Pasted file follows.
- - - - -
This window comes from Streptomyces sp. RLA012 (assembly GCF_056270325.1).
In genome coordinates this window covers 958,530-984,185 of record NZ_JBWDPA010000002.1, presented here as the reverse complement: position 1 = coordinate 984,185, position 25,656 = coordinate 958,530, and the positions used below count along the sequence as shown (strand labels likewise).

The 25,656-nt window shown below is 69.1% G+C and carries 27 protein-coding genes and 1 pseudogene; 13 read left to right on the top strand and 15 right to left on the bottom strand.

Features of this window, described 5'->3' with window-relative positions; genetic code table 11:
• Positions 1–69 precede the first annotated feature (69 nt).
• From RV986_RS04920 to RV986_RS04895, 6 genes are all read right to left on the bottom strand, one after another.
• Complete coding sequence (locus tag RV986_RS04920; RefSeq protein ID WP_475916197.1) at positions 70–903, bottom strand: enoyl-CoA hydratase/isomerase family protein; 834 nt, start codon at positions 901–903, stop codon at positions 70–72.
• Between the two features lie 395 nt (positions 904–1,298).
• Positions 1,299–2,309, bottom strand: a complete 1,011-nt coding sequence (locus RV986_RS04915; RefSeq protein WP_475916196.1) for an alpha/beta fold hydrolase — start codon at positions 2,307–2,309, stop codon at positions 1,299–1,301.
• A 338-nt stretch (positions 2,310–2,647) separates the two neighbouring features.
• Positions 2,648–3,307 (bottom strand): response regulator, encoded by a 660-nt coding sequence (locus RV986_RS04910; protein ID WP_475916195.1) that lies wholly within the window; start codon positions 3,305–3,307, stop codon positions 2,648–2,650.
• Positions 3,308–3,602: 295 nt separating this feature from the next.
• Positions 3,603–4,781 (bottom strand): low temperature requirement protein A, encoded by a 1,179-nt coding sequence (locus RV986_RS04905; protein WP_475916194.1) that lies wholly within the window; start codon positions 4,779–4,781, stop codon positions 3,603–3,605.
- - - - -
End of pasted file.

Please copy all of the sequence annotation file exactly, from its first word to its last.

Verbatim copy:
This window comes from Streptomyces sp. RLA012 (assembly GCF_056270325.1).
In genome coordinates this window covers 958,530-984,185 of record NZ_JBWDPA010000002.1, presented here as the reverse complement: position 1 = coordinate 984,185, position 25,656 = coordinate 958,530, and the positions used below count along the sequence as shown (strand labels likewise).

The 25,656-nt window shown below is 69.1% G+C and carries 27 protein-coding genes and 1 pseudogene; 13 read left to right on the top strand and 15 right to left on the bottom strand.

Features of this window, described 5'->3' with window-relative positions; genetic code table 11:
• Positions 1–69 precede the first annotated feature (69 nt).
• From RV986_RS04920 to RV986_RS04895, 6 genes are all read right to left on the bottom strand, one after another.
• Complete coding sequence (locus tag RV986_RS04920; RefSeq protein ID WP_475916197.1) at positions 70–903, bottom strand: enoyl-CoA hydratase/isomerase family protein; 834 nt, start codon at positions 901–903, stop codon at positions 70–72.
• Between the two features lie 395 nt (positions 904–1,298).
• Positions 1,299–2,309, bottom strand: a complete 1,011-nt coding sequence (locus RV986_RS04915; RefSeq protein WP_475916196.1) for an alpha/beta fold hydrolase — start codon at positions 2,307–2,309, stop codon at positions 1,299–1,301.
• A 338-nt stretch (positions 2,310–2,647) separates the two neighbouring features.
• Positions 2,648–3,307 (bottom strand): response regulator, encoded by a 660-nt coding sequence (locus RV986_RS04910; protein ID WP_475916195.1) that lies wholly within the window; start codon positions 3,305–3,307, stop codon positions 2,648–2,650.
• Positions 3,308–3,602: 295 nt separating this feature from the next.
• Positions 3,603–4,781 (bottom strand): low temperature requirement protein A, encoded by a 1,179-nt coding sequence (locus RV986_RS04905; protein WP_475916194.1) that lies wholly within the window; start codon positions 4,779–4,781, stop codon positions 3,603–3,605.